September 29, 2017 | By Chuck Carlson
At the end of the one-hour discussion in which difficult questions about white privilege, free speech and the power of words were asked, Dr. Carrie Booth Walling asked a favor of the students who had packed into Goodrich Chapel.
The Albion College political science professor wanted all of the students to look around at the students next to them.
“Now be silent, close your eyes and take a deep breath,” she said as the students murmured nervously. “The person next to you, they are the greatest miracle and the greatest mystery.”
“The person next to you is surging to become something,” she said.
“The person next to you is more than a label or a stereotype,” she said.
She spoke of the person next to each of them as being special and flawed and different and scared and brave and everything everyone strives to be and hopes never to be.
Then she concluded.
“The person next to you is a human being and just like you,” she said.
And the applause began and built.
So ended the discussion titled, “Our Campus Climate for Minority and Majority Students – The Value of Inclusivity, Diversity and Representation,” an event put together by the College's Faculty Committee on Diversity.
Though originally scheduled as the Common Reading Experience discussion for first-year students, the topic was changed to address the issues that have roiled the campus in recent days.
Last week, an email was made public that many students felt threatened their safety on campus. It was subsequently followed by a demonstration September 25 in front of Baldwin Hall that left other students feeling unsafe.
Further reports of students feeling unsafe eventually led to the College temporarily revising the code of conduct to strengthen penalties for students who were proved to have threatened other students. The September 28 discussion that filled the chapel will continue, in the immediate term, with small group discussions between faculty and students over the next few weeks.
The Goodrich discussion was moderated by committee members Dr. Nicolle Zellner of the Physics Department and Dr. Ashley Feagin of the Art and Art History Department. Along with Booth Walling, the panel included Dr. Dominick Quinney, professor of ethnic studies; Dr. Trisha Franzen, professor of women's, gender and sexuality studies; and Dr. BIlle Wickre, professor of art and art history.
Aside from the first-year students and other students who gathered in the chapel, the event was also simulcast at other locations across campus.
And the topic, as Provost Marc Roy said as way of introduction, was “respect.”
“We can be better than the rest of the world around us,” he said. “We can learn and treat each other better. This is neither the first nor far from the last conversation.”
The panel answered student questions submitted ahead and ranged from “What is white privilege?” to “Where is the line between hate speech and free speech?”
And while the panelists suggested some answers would not be satisfactory to everyone, it was important and necessary to start a dialogue.
Wickre cautioned against “tribalism” and challenged students “to be open-minded and be willing to change your own mind.”
She added, “Educate yourself and don’t assume everything you see on social media is true.”
Franzen said it is important to talk about what we agree on, “but when there is something we don’t agree on, we need to know how to respond.”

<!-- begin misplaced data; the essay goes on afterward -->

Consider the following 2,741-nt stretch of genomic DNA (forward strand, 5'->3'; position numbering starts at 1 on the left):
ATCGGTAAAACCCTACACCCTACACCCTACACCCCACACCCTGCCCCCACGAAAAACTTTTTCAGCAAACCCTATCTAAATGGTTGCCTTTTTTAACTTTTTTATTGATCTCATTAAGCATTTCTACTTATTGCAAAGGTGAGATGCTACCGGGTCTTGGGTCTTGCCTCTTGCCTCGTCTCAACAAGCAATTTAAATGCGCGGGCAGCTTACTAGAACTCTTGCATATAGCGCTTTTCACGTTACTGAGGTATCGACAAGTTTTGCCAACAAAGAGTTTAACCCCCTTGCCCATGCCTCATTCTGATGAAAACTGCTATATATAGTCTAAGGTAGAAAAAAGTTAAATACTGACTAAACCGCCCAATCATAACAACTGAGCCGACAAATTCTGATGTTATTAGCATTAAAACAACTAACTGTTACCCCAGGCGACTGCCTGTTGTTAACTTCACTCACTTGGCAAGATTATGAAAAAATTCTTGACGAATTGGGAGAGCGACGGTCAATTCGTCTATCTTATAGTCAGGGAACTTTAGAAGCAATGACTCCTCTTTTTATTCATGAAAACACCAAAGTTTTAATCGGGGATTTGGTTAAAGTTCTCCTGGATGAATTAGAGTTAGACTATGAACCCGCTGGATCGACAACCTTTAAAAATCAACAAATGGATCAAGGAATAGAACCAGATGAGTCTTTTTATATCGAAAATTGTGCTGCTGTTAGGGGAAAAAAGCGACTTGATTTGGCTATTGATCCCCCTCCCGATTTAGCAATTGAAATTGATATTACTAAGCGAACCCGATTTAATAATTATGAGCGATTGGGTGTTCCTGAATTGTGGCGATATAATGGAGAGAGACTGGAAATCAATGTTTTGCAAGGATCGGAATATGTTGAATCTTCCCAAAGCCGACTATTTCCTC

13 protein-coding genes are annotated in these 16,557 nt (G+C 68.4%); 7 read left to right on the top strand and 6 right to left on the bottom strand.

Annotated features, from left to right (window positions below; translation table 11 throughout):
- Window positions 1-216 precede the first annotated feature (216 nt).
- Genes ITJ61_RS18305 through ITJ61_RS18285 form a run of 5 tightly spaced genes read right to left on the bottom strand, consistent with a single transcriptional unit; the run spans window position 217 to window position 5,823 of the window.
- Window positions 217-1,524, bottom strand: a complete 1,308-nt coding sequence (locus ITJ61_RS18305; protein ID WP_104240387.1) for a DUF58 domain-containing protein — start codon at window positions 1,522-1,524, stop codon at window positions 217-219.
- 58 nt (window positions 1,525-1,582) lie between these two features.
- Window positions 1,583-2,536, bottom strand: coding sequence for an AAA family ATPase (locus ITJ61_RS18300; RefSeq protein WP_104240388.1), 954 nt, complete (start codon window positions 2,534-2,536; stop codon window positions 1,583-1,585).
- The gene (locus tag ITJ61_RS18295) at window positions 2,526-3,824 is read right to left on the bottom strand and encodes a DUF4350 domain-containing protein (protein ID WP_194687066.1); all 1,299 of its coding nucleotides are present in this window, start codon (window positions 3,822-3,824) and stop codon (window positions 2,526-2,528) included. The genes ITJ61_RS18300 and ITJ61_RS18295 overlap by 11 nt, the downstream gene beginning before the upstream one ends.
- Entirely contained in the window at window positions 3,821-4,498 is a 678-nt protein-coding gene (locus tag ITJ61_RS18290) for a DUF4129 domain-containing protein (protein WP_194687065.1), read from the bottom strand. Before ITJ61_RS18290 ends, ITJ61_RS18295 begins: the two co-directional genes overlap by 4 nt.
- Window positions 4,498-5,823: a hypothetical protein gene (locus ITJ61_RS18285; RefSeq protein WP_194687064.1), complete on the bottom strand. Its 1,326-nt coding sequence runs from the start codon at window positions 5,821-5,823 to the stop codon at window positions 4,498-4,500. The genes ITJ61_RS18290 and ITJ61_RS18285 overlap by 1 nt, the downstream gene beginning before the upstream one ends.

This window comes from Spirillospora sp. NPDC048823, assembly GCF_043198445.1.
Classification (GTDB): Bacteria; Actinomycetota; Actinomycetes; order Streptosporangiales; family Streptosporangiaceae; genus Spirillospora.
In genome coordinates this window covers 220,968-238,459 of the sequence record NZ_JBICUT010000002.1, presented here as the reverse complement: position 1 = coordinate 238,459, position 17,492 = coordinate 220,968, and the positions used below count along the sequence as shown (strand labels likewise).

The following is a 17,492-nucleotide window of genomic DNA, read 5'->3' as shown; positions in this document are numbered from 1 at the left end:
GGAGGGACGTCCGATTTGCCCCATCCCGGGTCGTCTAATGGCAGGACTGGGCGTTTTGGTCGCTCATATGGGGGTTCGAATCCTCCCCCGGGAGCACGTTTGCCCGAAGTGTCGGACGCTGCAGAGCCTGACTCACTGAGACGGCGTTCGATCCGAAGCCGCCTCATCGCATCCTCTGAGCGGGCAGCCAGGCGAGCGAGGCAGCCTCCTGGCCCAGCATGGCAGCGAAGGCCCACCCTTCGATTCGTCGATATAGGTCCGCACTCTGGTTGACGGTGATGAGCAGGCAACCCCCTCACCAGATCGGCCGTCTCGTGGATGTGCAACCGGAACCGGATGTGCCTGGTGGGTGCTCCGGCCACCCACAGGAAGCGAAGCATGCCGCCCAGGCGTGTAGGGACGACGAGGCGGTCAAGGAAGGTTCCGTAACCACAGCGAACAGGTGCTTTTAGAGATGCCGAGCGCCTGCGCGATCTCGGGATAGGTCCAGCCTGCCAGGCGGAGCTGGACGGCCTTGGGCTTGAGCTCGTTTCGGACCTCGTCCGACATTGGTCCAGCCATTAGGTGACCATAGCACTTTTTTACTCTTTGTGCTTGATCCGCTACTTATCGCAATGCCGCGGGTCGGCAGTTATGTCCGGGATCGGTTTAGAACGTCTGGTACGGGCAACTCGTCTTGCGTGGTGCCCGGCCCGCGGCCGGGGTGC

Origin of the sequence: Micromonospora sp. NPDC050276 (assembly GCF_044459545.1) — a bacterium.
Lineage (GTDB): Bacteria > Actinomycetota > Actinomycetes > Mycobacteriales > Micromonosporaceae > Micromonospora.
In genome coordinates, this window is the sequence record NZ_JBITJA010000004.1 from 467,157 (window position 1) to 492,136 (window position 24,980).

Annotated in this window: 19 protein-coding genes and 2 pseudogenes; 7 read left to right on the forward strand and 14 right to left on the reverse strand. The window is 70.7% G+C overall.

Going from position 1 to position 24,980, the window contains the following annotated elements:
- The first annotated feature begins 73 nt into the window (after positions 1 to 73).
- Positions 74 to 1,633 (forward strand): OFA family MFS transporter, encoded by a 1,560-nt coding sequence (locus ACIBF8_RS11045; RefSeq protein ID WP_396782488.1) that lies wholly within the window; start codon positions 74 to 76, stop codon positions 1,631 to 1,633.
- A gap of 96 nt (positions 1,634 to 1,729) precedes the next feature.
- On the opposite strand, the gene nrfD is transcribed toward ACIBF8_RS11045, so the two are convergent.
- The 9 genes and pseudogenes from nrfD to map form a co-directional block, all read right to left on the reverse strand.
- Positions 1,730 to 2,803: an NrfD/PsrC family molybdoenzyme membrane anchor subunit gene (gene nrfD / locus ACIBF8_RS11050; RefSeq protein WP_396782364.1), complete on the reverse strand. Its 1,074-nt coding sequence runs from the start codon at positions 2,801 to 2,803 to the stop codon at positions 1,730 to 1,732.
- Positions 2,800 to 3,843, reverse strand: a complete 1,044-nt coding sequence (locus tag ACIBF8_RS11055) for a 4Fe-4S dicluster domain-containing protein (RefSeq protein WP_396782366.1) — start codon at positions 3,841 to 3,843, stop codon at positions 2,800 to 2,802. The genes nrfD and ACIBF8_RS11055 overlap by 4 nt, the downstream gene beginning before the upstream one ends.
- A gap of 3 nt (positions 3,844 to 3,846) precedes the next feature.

She, too, challenged students to take a more active role in what they study and suggested they see a role in the curriculum-creation process.
“You can make things happen,” she said.
Quinney said arguments are part of the college experience. But arguing for the sake of arguing benefits no one.
“We need to go into an argument with the idea of not proving someone wrong but for gathering information,” he said. “We need to say, ‘I’m going in to understand the other person.’”
And Booth Walling added, “We’re missing an important opportunity as a liberal arts school if we’re afraid to engage in difficult conversations.”
Mike Harvey, ’19, a business and communication major from Detroit, said the discussion was worthwhile.
“It’s learning about the world and not just the campus,” he said. “Everybody’s different and has different opinions and we’re saying we’re not going to hate anybody, we’re going to love them. It’s like what Michelle Obama said, ‘When they go low, we go high.’”
For Albion College President Mauri Ditzler, this campus-wide event was a necessary and encouraging step forward.
He was out in front of Baldwin Hall during the demonstration and, later that night, answered questions from the Student Senate, several of whom identified themselves as conservative and questioned his decision to support the demonstrators.
He has also engaged by email and phone with parents of students, from all parts of the political spectrum, who are concerned about the safety of their kids on campus.
He watched the discussion from the balcony and was heartened by the response.
“I feel better about America and our campus,” he said afterward. “We had diverse faculty that found different ways to say the same thing and we have people engaged in difficult conversations. Disagreement isn’t bad and college should be the place where we learn to have difficult conversations. I enjoyed every minute of the conversation.”
UPDATE, September 29: An earlier version of this story incorrectly identified the members of the Faculty Committee on Diversity. The current members of the committee are Holger Elischberger, Psychological Science; Nicolle Zellner, Physics; Ashley Feagin, Art and Art History; Elizabeth Barrios, Modern Languages and Cultures; Keena Williams, Intercultural Affairs; and Marc Roy, Provost.